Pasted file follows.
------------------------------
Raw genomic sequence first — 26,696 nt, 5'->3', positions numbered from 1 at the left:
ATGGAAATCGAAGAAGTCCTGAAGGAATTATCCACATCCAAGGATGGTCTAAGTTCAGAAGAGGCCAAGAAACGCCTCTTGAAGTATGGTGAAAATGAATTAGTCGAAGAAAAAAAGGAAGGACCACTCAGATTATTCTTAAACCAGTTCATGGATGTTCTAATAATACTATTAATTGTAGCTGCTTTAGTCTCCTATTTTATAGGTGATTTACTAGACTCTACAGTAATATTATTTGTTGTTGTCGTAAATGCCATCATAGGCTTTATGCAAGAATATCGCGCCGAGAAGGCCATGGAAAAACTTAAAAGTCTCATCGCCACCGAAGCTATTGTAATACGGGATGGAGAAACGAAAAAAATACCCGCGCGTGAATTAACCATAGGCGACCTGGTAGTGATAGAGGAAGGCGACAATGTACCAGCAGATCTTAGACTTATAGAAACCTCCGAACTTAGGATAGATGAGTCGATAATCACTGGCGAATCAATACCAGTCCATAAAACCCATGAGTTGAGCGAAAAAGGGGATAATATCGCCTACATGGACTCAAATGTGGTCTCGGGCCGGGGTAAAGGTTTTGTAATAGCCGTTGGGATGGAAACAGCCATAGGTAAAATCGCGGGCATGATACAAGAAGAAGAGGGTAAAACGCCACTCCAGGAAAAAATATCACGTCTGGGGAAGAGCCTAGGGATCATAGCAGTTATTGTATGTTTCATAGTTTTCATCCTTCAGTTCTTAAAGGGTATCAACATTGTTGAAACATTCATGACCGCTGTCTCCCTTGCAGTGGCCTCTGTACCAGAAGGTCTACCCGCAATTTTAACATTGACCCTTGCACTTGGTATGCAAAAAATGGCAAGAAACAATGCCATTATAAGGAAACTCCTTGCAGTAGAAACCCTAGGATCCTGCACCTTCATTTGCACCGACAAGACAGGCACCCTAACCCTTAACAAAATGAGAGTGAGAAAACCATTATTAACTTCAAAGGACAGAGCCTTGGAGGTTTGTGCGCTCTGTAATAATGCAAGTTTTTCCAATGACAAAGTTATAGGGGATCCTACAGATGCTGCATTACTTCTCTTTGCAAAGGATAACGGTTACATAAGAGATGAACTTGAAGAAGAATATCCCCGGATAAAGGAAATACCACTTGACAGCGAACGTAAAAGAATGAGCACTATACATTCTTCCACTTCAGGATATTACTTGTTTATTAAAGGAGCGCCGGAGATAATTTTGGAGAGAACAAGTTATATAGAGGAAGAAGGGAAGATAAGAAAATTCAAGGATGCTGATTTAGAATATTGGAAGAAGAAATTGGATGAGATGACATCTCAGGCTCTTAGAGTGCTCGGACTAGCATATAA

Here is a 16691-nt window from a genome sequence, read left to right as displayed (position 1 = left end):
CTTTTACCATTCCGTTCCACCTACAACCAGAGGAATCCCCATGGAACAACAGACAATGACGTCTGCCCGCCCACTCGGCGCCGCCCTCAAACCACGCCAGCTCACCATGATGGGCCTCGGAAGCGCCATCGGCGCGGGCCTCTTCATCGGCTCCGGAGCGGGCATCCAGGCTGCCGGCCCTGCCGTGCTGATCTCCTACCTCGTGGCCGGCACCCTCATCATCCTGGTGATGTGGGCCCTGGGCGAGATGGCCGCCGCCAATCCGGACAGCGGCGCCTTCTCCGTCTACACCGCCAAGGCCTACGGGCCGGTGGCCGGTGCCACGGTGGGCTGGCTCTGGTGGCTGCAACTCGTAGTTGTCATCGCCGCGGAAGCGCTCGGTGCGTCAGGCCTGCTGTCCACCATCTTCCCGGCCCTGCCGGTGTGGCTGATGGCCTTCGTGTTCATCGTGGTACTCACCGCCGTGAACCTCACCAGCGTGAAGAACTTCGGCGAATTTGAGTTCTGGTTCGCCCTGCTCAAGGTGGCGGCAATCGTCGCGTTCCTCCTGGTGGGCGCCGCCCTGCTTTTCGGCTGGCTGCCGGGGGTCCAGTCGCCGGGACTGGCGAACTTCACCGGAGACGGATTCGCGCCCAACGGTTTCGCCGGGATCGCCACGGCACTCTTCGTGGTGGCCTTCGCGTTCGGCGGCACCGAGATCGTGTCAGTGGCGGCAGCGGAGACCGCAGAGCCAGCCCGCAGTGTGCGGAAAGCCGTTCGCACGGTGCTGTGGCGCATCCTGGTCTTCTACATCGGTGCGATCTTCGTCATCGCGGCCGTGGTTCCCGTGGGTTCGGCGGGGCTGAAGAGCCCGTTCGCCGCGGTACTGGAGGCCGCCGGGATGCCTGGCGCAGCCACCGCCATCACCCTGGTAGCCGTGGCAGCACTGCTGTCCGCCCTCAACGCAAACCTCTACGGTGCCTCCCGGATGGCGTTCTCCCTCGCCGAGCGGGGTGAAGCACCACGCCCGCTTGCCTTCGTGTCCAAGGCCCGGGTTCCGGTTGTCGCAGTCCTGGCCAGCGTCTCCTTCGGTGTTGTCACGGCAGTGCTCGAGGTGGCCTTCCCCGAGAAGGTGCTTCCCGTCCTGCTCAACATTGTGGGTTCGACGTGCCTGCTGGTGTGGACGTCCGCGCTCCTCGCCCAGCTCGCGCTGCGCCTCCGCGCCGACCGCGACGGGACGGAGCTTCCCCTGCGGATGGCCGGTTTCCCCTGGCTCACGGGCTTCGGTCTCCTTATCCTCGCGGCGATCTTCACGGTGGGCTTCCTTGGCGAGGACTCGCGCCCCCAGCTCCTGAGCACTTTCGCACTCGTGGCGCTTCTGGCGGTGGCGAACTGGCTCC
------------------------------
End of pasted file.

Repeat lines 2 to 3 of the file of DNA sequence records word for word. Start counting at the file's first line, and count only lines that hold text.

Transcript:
ATGGAAATCGAAGAAGTCCTGAAGGAATTATCCACATCCAAGGATGGTCTAAGTTCAGAAGAGGCCAAGAAACGCCTCTTGAAGTATGGTGAAAATGAATTAGTCGAAGAAAAAAAGGAAGGACCACTCAGATTATTCTTAAACCAGTTCATGGATGTTCTAATAATACTATTAATTGTAGCTGCTTTAGTCTCCTATTTTATAGGTGATTTACTAGACTCTACAGTAATATTATTTGTTGTTGTCGTAAATGCCATCATAGGCTTTATGCAAGAATATCGCGCCGAGAAGGCCATGGAAAAACTTAAAAGTCTCATCGCCACCGAAGCTATTGTAATACGGGATGGAGAAACGAAAAAAATACCCGCGCGTGAATTAACCATAGGCGACCTGGTAGTGATAGAGGAAGGCGACAATGTACCAGCAGATCTTAGACTTATAGAAACCTCCGAACTTAGGATAGATGAGTCGATAATCACTGGCGAATCAATACCAGTCCATAAAACCCATGAGTTGAGCGAAAAAGGGGATAATATCGCCTACATGGACTCAAATGTGGTCTCGGGCCGGGGTAAAGGTTTTGTAATAGCCGTTGGGATGGAAACAGCCATAGGTAAAATCGCGGGCATGATACAAGAAGAAGAGGGTAAAACGCCACTCCAGGAAAAAATATCACGTCTGGGGAAGAGCCTAGGGATCATAGCAGTTATTGTATGTTTCATAGTTTTCATCCTTCAGTTCTTAAAGGGTATCAACATTGTTGAAACATTCATGACCGCTGTCTCCCTTGCAGTGGCCTCTGTACCAGAAGGTCTACCCGCAATTTTAACATTGACCCTTGCACTTGGTATGCAAAAAATGGCAAGAAACAATGCCATTATAAGGAAACTCCTTGCAGTAGAAACCCTAGGATCCTGCACCTTCATTTGCACCGACAAGACAGGCACCCTAACCCTTAACAAAATGAGAGTGAGAAAACCATTATTAACTTCAAAGGACAGAGCCTTGGAGGTTTGTGCGCTCTGTAATAATGCAAGTTTTTCCAATGACAAAGTTATAGGGGATCCTACAGATGCTGCATTACTTCTCTTTGCAAAGGATAACGGTTACATAAGAGATGAACTTGAAGAAGAATATCCCCGGATAAAGGAAATACCACTTGACAGCGAACGTAAAAGAATGAGCACTATACATTCTTCCACTTCAGGATATTACTTGTTTATTAAAGGAGCGCCGGAGATAATTTTGGAGAGAACAAGTTATATAGAGGAAGAAGGGAAGATAAGAAAATTCAAGGATGCTGATTTAGAATATTGGAAGAAGAAATTGGATGAGATGACATCTCAGGCTCTTAGAGTGCTCGGACTAGCATATAA

Here is a 16691-nt window from a genome sequence, read left to right as displayed (position 1 = left end):